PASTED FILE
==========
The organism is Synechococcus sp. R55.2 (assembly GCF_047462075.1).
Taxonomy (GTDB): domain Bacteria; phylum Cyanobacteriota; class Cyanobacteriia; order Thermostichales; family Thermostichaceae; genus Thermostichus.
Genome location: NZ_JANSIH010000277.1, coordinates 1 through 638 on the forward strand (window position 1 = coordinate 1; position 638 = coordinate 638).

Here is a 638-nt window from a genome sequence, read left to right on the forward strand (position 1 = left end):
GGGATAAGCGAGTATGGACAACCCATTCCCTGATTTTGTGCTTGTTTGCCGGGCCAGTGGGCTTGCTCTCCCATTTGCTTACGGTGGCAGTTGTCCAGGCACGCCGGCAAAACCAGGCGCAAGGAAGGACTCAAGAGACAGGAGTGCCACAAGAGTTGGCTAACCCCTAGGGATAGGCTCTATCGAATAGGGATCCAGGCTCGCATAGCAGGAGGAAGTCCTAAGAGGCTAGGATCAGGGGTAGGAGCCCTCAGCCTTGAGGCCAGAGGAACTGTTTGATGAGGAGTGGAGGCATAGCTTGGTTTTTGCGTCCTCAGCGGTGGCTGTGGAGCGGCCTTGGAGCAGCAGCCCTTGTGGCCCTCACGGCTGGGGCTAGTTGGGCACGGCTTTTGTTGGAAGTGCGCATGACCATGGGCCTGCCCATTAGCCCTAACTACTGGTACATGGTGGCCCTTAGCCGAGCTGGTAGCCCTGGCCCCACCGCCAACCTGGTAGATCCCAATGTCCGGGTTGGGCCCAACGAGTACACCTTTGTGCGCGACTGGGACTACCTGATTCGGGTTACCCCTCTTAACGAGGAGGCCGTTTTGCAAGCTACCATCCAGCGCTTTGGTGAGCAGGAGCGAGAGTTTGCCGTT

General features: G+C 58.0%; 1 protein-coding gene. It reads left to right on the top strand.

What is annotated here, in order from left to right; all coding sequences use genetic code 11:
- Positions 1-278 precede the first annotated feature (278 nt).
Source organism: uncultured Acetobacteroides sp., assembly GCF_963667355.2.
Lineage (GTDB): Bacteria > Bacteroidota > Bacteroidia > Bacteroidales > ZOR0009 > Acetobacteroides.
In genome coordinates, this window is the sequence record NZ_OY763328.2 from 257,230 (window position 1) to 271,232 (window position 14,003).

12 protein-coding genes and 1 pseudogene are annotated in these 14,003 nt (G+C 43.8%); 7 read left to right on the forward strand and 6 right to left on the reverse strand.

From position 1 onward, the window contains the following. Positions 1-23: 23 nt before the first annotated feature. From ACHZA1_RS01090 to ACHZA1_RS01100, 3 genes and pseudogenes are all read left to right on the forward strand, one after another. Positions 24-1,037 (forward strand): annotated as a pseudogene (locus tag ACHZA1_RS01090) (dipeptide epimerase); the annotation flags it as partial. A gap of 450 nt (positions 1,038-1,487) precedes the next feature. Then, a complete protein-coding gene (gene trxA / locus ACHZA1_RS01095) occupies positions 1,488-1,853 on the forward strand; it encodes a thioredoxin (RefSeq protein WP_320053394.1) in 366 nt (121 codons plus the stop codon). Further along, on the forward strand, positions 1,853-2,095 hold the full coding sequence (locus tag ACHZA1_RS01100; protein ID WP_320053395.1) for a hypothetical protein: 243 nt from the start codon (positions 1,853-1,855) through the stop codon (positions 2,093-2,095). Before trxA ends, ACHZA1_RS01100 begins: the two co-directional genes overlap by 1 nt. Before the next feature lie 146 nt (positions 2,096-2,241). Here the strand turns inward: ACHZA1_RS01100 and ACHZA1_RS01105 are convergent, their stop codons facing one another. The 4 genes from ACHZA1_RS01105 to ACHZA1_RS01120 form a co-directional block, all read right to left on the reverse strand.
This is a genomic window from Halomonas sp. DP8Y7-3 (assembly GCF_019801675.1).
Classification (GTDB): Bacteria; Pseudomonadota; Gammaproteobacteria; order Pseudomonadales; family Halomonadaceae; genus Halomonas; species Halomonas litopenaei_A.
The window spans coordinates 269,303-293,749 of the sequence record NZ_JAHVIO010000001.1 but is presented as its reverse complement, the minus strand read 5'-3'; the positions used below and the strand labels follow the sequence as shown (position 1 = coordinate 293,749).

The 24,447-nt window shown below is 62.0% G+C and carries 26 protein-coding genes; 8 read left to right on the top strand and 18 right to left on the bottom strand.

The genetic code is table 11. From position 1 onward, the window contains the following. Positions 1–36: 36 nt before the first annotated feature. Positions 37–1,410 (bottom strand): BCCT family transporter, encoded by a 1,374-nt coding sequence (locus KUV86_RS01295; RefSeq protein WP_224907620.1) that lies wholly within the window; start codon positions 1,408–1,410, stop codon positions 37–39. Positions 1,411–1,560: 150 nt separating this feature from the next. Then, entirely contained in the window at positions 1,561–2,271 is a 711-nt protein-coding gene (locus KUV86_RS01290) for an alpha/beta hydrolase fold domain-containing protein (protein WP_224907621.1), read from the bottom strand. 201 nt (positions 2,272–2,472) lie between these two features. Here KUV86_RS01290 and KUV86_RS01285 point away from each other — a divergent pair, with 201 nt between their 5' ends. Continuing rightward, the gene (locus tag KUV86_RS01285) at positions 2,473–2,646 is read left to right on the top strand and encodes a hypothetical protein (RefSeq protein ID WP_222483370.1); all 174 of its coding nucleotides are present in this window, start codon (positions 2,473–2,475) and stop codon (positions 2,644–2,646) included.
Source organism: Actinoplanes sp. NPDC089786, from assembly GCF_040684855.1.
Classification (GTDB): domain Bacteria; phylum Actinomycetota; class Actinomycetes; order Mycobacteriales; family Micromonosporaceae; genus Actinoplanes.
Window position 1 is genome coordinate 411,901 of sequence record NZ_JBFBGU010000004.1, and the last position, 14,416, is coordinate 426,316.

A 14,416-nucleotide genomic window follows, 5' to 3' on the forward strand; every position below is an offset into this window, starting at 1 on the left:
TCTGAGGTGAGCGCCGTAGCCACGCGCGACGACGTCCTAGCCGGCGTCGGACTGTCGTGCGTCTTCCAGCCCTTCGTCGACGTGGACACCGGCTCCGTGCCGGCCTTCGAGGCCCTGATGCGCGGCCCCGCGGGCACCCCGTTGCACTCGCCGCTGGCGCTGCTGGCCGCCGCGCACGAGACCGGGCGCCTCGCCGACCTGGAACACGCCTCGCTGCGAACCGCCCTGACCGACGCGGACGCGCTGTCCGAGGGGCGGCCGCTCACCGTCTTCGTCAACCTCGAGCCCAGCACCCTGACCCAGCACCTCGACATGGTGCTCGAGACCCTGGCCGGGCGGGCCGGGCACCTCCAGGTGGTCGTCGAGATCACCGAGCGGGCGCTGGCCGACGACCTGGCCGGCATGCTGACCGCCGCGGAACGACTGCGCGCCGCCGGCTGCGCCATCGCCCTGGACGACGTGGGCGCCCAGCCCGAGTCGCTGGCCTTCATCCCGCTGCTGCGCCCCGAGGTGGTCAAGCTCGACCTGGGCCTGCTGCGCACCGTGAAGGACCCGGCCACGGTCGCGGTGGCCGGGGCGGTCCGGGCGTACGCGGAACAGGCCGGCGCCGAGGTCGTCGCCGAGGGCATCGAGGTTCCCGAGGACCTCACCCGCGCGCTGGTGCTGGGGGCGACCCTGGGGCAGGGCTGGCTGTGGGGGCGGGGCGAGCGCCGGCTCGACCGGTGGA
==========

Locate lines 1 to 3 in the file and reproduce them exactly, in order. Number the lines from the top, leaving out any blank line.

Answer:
The organism is Synechococcus sp. R55.2 (assembly GCF_047462075.1).
Taxonomy (GTDB): domain Bacteria; phylum Cyanobacteriota; class Cyanobacteriia; order Thermostichales; family Thermostichaceae; genus Thermostichus.
Genome location: NZ_JANSIH010000277.1, coordinates 1 through 638 on the forward strand (window position 1 = coordinate 1; position 638 = coordinate 638).